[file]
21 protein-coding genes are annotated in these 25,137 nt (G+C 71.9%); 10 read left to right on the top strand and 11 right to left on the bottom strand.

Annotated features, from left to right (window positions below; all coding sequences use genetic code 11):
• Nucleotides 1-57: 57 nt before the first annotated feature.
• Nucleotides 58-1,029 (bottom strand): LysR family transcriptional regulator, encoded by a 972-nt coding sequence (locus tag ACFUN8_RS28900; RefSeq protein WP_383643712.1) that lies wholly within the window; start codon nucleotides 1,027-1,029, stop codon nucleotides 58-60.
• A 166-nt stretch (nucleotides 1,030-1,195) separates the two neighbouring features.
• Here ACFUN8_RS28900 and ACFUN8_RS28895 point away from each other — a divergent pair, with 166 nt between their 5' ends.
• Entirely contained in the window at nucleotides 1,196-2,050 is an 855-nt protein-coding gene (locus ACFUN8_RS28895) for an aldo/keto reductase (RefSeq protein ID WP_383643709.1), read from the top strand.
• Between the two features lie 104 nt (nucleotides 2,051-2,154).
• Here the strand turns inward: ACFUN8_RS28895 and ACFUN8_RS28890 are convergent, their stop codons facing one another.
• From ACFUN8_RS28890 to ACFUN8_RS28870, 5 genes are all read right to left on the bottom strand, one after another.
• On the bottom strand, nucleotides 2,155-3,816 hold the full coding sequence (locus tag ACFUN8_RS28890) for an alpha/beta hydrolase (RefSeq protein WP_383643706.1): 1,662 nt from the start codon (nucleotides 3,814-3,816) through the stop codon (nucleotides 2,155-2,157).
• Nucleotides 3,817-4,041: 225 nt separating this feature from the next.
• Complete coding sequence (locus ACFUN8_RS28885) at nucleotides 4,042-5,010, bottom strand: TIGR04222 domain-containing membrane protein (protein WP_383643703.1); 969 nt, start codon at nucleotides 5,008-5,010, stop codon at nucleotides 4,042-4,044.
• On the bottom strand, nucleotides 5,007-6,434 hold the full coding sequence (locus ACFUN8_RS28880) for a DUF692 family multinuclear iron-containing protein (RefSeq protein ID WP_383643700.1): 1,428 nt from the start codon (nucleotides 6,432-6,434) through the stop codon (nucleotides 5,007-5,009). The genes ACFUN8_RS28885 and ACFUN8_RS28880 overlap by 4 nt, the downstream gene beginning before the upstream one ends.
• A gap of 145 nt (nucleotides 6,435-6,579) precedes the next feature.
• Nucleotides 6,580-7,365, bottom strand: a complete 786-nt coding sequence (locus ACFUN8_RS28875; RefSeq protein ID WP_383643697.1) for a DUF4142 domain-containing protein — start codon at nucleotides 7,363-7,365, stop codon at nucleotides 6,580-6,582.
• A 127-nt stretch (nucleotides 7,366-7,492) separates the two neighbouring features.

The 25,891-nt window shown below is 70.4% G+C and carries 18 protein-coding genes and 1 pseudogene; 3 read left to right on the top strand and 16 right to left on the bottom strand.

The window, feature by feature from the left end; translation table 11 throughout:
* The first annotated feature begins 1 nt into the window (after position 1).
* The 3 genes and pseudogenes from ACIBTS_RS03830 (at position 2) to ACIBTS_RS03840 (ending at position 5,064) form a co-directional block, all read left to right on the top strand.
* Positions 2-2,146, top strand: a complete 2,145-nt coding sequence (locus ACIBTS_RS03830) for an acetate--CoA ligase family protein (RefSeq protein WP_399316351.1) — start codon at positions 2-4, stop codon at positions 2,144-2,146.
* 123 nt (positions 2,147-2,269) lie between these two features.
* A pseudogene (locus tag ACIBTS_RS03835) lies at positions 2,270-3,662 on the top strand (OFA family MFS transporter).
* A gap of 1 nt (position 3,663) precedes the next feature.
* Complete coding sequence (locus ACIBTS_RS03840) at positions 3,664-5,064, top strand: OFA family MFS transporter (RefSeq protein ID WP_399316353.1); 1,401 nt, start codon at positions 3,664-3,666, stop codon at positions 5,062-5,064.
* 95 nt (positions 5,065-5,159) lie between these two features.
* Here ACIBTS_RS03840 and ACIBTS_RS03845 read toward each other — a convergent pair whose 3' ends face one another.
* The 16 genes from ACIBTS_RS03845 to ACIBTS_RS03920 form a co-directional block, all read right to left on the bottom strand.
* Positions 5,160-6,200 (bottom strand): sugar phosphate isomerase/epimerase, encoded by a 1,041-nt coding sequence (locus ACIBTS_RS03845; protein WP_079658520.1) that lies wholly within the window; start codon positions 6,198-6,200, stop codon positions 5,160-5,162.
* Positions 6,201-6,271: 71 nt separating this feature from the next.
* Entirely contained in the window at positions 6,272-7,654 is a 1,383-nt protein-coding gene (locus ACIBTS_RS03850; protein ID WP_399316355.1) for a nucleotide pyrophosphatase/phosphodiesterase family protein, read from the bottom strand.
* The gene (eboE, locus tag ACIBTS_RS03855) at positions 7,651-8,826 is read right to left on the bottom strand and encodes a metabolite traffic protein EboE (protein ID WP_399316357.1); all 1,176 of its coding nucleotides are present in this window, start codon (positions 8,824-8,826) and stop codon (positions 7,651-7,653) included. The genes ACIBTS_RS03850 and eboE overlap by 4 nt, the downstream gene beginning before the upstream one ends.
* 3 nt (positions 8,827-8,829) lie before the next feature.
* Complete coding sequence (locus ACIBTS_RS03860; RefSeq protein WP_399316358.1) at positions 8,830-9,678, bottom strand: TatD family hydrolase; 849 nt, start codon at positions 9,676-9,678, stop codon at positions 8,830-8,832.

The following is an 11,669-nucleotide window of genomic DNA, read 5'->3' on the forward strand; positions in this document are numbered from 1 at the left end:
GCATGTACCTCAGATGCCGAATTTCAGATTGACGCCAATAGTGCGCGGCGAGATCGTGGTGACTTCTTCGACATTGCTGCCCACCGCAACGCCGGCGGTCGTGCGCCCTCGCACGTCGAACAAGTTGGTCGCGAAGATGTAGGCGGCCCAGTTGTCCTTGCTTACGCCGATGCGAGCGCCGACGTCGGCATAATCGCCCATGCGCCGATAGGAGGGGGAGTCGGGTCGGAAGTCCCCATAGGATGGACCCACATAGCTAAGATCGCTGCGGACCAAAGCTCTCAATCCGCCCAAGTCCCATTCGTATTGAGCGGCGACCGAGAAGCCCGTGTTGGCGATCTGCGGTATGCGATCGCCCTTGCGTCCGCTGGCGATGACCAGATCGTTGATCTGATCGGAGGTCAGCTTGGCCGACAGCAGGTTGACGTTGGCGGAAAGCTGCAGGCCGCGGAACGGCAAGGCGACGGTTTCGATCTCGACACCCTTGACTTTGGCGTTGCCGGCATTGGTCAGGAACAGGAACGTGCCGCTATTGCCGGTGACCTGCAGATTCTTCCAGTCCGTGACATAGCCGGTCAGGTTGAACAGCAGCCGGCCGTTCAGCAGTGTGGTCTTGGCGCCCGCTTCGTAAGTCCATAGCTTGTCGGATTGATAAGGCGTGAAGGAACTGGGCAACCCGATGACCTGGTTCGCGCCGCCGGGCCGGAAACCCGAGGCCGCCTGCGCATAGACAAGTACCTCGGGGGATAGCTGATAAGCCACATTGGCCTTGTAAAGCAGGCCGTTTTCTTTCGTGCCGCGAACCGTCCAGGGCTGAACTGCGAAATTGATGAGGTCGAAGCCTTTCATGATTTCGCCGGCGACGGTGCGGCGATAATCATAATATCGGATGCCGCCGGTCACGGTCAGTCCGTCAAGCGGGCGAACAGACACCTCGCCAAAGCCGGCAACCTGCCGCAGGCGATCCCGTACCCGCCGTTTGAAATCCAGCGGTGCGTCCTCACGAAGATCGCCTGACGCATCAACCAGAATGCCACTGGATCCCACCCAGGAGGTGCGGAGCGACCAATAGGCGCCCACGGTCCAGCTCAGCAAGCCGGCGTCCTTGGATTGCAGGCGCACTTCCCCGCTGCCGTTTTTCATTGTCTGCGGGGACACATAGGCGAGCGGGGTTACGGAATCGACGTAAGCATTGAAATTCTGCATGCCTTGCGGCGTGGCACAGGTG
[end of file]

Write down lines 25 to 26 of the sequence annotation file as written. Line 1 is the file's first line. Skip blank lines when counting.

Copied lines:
* A gap of 1 nt (position 3,663) precedes the next feature.
* Complete coding sequence (locus ACIBTS_RS03840) at positions 3,664-5,064, top strand: OFA family MFS transporter (RefSeq protein ID WP_399316353.1); 1,401 nt, start codon at positions 3,664-3,666, stop codon at positions 5,062-5,064.